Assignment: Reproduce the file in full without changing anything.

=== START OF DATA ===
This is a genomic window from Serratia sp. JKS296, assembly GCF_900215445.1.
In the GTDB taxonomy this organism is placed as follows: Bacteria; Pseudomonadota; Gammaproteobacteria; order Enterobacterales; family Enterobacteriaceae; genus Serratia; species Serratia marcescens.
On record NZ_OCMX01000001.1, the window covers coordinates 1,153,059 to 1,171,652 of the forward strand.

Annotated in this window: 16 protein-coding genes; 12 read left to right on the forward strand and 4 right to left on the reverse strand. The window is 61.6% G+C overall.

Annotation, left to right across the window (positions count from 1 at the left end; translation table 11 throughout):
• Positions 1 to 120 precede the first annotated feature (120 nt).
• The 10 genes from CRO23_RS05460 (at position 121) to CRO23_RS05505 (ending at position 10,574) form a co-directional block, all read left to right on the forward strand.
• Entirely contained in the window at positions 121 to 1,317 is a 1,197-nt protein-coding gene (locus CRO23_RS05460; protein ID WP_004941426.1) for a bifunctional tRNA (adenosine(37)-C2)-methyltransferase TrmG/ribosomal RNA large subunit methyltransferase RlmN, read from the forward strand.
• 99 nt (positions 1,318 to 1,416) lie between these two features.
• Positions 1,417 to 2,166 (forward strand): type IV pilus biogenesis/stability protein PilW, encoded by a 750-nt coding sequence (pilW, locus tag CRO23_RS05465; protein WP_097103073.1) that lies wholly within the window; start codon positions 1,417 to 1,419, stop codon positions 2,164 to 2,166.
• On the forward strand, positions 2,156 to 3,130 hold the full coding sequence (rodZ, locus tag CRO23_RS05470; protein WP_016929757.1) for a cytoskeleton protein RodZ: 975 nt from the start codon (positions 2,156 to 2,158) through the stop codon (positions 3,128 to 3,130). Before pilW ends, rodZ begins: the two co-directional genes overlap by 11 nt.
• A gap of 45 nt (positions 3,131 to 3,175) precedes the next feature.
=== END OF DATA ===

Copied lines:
This is a genomic window from Serratia sp. JKS296, assembly GCF_900215445.1.
In the GTDB taxonomy this organism is placed as follows: Bacteria; Pseudomonadota; Gammaproteobacteria; order Enterobacterales; family Enterobacteriaceae; genus Serratia; species Serratia marcescens.
On record NZ_OCMX01000001.1, the window covers coordinates 1,153,059 to 1,171,652 of the forward strand.

Annotated in this window: 16 protein-coding genes; 12 read left to right on the forward strand and 4 right to left on the reverse strand. The window is 61.6% G+C overall.

Annotation, left to right across the window (positions count from 1 at the left end; translation table 11 throughout):
• Positions 1 to 120 precede the first annotated feature (120 nt).
• The 10 genes from CRO23_RS05460 (at position 121) to CRO23_RS05505 (ending at position 10,574) form a co-directional block, all read left to right on the forward strand.
• Entirely contained in the window at positions 121 to 1,317 is a 1,197-nt protein-coding gene (locus CRO23_RS05460; protein ID WP_004941426.1) for a bifunctional tRNA (adenosine(37)-C2)-methyltransferase TrmG/ribosomal RNA large subunit methyltransferase RlmN, read from the forward strand.
• 99 nt (positions 1,318 to 1,416) lie between these two features.
• Positions 1,417 to 2,166 (forward strand): type IV pilus biogenesis/stability protein PilW, encoded by a 750-nt coding sequence (pilW, locus tag CRO23_RS05465; protein WP_097103073.1) that lies wholly within the window; start codon positions 1,417 to 1,419, stop codon positions 2,164 to 2,166.
• On the forward strand, positions 2,156 to 3,130 hold the full coding sequence (rodZ, locus tag CRO23_RS05470; protein WP_016929757.1) for a cytoskeleton protein RodZ: 975 nt from the start codon (positions 2,156 to 2,158) through the stop codon (positions 3,128 to 3,130). Before pilW ends, rodZ begins: the two co-directional genes overlap by 11 nt.
• A gap of 45 nt (positions 3,131 to 3,175) precedes the next feature.